The rising cases of fraudulent bank alerts are currently unsettling operators in Nigeria’s financial landscape as more citizens fall prey while the scammers smile to the banks daily.
The crime involves the use of Short Message Service (SMS) disguised as a transaction alert from banks to defraud unsuspecting victims, especially small scale traders and Point of Sale (PoS) operators
According to The Guardian’s findings, there are certain Apps criminals use to perpetrate the crime. These include Flash Fund App, Lofty SMS App, Money Prank Pro, Millionaire Fake Bank Account as well as Pro and fake alert maker for Android.
Unfortunately for the victims, a regulatory intervention may not come quickly as the Central Bank of Nigeria (CBN) told The Guardian, yesterday, that its regulatory functions did not cover fake financial transactions.
The Director, Corporate Communications of the CBN, Dr. AbdulMumini Isa, who stated this while reacting to the increasing cases of fake bank alerts, explained that while such act is condemnable, the bankers’ bank does not regulate issues and practices that lie outside of the banking arena.
“Well, this type of incidence is unfortunate but the CBN does not regulate such incident. The act does not lie within the banking system. It is within the Telco firms and the Nigeria Communications Commission (NCC), which regulates the telecommunication industry.”
However, a source in the Federal Ministry of Communications and Digital Economy said the NCC would soon collaborate with the apex bank to introduce a scheme that would enable banks and telecommunications companies to freeze any bank account or block mobile phone line traced to fraudulent transactions. The source said the NCC would also work with the Nigeria Deposit Insurance Corporation (NDIC) on the spate of electronic fraud involving Unstructured Supplementary Service Data (USSD) telephone lines and Internet banking transfers.
Fake credit alerts, one of the growing ways criminals now defraud business owners, have become very rampant in many parts of the country. For established and budding entrepreneurs, the phenomenon is proving to be a threat to their investments. Many Point of Sale (PoS) operators have become victims of the fraudulent act in recent times.
From Lagos to Kano, Abuja, Ondo, Kaduna and Akwa Ibom, among others, the story is the same. It has been lamentations from individuals and businesses, especially Small and Medium Enterprises (SMEs) that have fallen prey to this rising menace.
Narrating her ordeal, a Lagos based PoS operator, Mrs. Bimpe Oladele, said the fraudsters swindled her mum and sister.
“They came to the shop disguised as workers working in a site behind our house, unknown to my mum and sister that they were thieves. They perfected their plan to the extent that they even wore clothes of people working in a construction site to deceive people that they were working in a site. They requested withdrawal of N30, 000 and did a transfer. My sister called to inform me that a transfer of N30, 000 had been made to my account but I told her I had yet to receive the transfer. I also checked my mobile app and found out that it was the same. I told her not to give them the money yet but I overheard them mounting pressure on my mum and sister,’’ Oladele recalled.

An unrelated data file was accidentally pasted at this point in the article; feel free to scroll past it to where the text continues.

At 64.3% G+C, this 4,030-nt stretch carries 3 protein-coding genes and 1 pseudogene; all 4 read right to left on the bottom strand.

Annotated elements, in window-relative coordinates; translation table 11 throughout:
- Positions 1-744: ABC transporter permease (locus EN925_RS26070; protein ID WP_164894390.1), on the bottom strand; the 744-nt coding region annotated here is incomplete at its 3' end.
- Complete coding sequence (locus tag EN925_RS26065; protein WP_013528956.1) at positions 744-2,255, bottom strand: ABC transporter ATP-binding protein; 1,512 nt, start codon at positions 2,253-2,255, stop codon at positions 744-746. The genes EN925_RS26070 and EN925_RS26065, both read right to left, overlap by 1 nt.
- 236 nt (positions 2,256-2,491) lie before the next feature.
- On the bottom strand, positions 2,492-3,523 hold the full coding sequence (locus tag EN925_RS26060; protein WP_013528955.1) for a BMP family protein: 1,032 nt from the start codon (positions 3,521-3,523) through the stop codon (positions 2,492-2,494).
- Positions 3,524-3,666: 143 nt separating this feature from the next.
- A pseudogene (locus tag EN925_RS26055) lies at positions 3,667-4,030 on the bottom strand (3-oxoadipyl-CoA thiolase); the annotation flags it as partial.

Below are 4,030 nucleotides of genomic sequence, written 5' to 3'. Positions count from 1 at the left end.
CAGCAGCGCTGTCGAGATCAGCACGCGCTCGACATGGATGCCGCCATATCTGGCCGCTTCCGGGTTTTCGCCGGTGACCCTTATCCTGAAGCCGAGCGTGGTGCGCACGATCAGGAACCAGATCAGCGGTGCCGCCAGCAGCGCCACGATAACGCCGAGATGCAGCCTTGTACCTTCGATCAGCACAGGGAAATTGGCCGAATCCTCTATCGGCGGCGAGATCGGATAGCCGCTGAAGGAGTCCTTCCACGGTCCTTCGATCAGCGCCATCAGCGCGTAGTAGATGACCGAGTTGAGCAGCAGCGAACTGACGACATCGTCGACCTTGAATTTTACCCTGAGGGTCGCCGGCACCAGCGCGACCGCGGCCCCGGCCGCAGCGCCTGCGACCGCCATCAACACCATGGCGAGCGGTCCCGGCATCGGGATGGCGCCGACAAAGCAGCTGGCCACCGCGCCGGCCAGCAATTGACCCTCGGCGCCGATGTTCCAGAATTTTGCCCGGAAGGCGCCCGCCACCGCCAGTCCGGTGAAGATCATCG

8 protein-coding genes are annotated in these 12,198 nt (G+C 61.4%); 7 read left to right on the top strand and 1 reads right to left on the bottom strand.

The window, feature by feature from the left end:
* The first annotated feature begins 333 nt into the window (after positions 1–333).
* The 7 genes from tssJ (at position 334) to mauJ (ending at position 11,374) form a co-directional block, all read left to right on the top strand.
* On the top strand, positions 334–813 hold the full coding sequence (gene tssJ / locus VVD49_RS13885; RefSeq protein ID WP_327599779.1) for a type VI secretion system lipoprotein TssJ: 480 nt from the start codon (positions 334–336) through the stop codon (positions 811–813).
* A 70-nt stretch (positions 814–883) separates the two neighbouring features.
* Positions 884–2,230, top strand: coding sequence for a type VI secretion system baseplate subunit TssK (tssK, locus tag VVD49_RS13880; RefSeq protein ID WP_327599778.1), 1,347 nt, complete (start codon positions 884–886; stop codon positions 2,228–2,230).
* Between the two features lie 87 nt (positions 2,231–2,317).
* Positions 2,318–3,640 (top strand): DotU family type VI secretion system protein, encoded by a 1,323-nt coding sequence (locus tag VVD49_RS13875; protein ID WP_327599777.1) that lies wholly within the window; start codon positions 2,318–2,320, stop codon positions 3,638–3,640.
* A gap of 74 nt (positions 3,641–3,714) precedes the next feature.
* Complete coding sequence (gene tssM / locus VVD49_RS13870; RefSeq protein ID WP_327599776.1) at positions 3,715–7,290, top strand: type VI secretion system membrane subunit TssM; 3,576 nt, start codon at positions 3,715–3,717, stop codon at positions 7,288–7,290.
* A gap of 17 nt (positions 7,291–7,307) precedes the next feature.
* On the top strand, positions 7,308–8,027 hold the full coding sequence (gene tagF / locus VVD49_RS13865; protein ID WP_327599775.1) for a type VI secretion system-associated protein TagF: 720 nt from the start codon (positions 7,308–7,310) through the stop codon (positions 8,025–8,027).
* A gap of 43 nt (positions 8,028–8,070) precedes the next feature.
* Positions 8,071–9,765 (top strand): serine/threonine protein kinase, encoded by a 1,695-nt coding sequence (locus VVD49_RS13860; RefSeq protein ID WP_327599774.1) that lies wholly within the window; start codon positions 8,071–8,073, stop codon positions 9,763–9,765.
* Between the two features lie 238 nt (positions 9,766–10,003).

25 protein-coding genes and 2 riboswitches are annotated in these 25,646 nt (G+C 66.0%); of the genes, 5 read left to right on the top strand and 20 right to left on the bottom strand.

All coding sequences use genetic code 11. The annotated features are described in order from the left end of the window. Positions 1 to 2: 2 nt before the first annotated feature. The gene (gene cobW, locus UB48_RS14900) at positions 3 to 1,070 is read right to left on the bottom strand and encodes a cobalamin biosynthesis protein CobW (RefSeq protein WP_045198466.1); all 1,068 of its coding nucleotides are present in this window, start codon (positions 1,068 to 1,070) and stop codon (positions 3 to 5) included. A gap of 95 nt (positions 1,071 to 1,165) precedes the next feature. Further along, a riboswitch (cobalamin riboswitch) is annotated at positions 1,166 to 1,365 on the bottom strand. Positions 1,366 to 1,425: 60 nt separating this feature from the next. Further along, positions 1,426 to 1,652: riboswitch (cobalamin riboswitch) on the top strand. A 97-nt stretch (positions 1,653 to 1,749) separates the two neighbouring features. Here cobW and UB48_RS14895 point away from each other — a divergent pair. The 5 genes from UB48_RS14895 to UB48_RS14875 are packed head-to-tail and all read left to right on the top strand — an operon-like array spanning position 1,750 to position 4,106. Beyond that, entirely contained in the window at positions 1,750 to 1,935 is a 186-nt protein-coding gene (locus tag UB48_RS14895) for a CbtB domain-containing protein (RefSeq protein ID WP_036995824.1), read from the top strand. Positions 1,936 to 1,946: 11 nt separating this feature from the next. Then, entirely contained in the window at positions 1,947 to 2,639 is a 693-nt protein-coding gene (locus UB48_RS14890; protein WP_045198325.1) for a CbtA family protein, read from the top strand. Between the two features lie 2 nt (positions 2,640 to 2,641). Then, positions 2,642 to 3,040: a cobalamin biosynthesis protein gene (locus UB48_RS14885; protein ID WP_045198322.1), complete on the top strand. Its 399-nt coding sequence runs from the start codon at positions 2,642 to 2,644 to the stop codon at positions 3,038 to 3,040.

According to her, it got to a time that her sister and mum could no longer bear the pressure from the swindlers who claimed that the bank had debited them. “The pressure became much after they showed them a fake debit alert, which conformed with every necessary detail. My sister and my mum gave in to the pressure and gave them the money,” she said.
Oladele thought she would receive the money on getting home, but when she didn’t get it, she concluded that she had been defrauded. “When I got home, I already observed the way the issue was going and I hadn’t received the money in my account. I waited till the end of the day and it was still the same thing. They fleeced us and even dropped an android phone as collateral. The phone was discovered to be a useless piece of item,” she added.
Another PoS operator, Mrs. Ngozi Obinna, has also been swindled through fake credit alerts. She explained that she had suffered scams at different times via fake credit alerts despite not making much profit from the business. The mother of four recalled that in one of the incidents, it was her child who fell victim to the antics of the fraudsters while at the shop to help her.
“The first one happened about two months ago. I wasn’t around and my son was in the shop. A customer came and he attended to him. The customer was given N30,400 and transferred the money to our account as they claimed. I had warned them never to give anyone money without receiving a credit alert. He gave the man the money after he received the alert. My name and every other detail showed on the alert, so he gave him the money. It was when I got home that I found out that the money didn’t reflect in my account and the so-called alert was faked,” she narrated.
Obinna said she was pained particularly because she didn’t even make as much profit as N20, 000 in a day.
While it may be difficult to get a substantial amount that might have been lost to this menace, a report by FITC revealed that bank customers in Nigeria lost N472 million to fraud in the first quarter of 2023. It also disclosed that there were a total of 12,553 cases of fraud recorded within this period.
FITC, which evaluated the channels and instruments used in fraudulent activities, listed them as ATMs, web and mobile banking platforms, bank branches and PoS terminals, among others.
FITC’s institutional members are also members of the Nigerian Banker’s Committee, which comprises the CBN, NDIC and all licensed banks in Nigeria.
In terms of the total amount lost to fraud in Q1 2023, mobile fraud accounted for 34.07 per cent at N161 million, followed by computer/web fraud at N130 million (27.69 per cent) and fraudulent withdrawals accounting for 24.72 per cent at N116 million.